It’s easy to think this way,  particularly when current obligations feel more pressing than anything in the future could. It’s exactly this thought process that allows us to punt our questions forward into another meeting, say, a week away. It’s all too easy.

But as a member of our Gallery Partnerships team recently reflected, if we punt ahead deadlines—“Let’s meet next Wednesday to discuss”—we give ourselves the space to forget and to lose touch in the interim, with the result that everyone arrives at the meeting without appropriate preparation, resulting in an unproductive hour.

There’s a reason scheduling meetings for the future feels productive, and without advance preparation, it is indeed easier. The prospect of a convivial discussion with teammates is likely more palatable than the notions of thinking through hard questions alone beforehand or prompting people to reschedule their already busy week to immediately prioritize something else.  


The take-away here is that meetings are often worthwhile, but they nearly always require up-front grunt-work, structure, and planning. Without concrete measures, meetings can actually negatively disperse ownership of responsibility and create unnecessary ambiguity on a team. Ideally, they should reflect work that has already been done rather than shifted responsibilities across people and time.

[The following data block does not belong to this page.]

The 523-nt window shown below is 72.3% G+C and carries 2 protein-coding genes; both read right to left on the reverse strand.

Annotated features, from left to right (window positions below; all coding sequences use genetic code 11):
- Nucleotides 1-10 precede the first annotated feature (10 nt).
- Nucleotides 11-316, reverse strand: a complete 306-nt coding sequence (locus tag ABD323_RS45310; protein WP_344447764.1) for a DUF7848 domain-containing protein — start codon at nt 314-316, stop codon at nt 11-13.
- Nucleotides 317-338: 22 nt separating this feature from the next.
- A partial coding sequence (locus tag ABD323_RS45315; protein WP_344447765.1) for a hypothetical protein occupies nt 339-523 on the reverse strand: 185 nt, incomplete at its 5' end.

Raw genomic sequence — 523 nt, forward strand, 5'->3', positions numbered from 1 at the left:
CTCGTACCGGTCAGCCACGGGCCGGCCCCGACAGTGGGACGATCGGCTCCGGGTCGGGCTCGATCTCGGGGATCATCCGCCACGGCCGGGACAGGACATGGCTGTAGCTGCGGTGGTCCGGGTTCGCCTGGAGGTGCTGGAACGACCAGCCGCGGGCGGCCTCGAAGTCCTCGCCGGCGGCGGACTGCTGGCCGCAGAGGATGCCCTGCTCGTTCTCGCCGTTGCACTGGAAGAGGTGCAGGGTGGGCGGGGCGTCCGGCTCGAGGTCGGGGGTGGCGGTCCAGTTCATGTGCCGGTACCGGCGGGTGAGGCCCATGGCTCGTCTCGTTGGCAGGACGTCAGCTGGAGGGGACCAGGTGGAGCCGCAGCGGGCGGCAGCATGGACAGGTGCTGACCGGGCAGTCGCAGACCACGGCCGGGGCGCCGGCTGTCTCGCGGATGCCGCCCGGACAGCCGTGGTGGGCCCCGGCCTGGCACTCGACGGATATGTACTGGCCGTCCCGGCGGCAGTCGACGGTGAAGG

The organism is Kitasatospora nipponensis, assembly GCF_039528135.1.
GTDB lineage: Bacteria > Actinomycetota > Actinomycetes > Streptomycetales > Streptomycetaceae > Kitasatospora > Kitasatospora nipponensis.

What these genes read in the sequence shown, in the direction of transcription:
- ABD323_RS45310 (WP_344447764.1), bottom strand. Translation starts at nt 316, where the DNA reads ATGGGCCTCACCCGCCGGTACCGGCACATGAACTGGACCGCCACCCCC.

If a meeting is indeed necessary to address a current issue, then the meeting should be prioritized rather than punted. It should be approached with a circulated agenda that is both straightforward and brief, and team members should leave the meeting with clear decisions or specific (and immediate) calls to action. 

3. The Detour


99% of the time, leaving your comfort zone is a good thing.  That said, leaving your comfort zone solely to benefit someone else can compromise your own ability to communicate in a way that negatively affects everyone involved.

In this vein, messaging systems like Slack provide real opportunities to save time, and are ideal for communicating about brief requests, reminders, or one-offs. But there isn’t (and can’t be) a one-size-fits-all method of communication; teams and individuals vary greatly in how effectively they use various tools to communicate.

As a non-technical person working with engineers, one team lead noted, “I’ve sometimes tried to be ‘cool’ and ‘tech-savvy’ by having ‘Slack-ups’ rather than in-person standups. Usually it just results in 15 minutes of furious typing and confusion, when we could have solved our problems and enjoyed each other's company by doing a 15-minute in-person chat.” In an attempt to join another team member in her domain of comfort, the team lead actually compromised her own ability to communicate by forfeiting the system they know best, which, in turn, hindered the progress of the project.  


Switching communication channels solely to benefit another person doesn’t work if it doesn’t provide the best solution for both of you. Best results are achieved when you communicate however you can be most eloquent, whether it’s in person or offline. Even though it might seem easier to type something out from where you’re seated, taking 15 minutes to chat directly with a team member can pay off. On the other hand, if your thoughts are most thoughtfully expressed in writing, perhaps it’s better to communicate that way than rashly off the cuff.

4. The Pack Mentality